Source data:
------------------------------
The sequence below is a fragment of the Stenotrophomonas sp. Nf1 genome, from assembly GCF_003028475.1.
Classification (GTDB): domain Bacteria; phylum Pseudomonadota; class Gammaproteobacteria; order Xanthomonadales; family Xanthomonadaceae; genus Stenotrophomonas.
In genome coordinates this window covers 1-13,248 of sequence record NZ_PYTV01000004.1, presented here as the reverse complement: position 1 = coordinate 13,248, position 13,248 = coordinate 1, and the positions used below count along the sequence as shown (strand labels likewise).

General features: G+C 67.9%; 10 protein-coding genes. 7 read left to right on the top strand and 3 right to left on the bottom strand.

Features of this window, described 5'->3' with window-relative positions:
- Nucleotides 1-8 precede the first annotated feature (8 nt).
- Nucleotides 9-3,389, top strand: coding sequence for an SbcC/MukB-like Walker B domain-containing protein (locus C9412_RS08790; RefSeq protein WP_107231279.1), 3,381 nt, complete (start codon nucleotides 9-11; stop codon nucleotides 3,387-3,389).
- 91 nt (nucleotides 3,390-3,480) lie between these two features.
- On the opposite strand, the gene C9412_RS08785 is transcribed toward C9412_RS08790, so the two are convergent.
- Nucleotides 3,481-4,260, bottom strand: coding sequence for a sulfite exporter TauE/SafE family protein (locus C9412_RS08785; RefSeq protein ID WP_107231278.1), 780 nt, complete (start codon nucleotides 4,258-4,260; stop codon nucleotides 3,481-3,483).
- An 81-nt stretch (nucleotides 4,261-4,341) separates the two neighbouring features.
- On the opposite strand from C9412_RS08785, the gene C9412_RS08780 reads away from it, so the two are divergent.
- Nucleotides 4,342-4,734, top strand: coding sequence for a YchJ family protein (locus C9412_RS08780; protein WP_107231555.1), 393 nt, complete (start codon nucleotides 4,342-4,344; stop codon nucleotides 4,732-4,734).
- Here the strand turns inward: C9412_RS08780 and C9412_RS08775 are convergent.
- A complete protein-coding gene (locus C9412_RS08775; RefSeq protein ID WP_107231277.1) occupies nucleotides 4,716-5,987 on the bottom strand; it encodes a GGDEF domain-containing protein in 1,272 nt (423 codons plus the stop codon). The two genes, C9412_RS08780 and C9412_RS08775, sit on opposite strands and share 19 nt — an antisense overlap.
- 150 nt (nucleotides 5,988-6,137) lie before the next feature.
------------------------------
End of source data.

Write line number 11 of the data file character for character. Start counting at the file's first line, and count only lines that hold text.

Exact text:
- An 81-nt stretch (nucleotides 4,261-4,341) separates the two neighbouring features.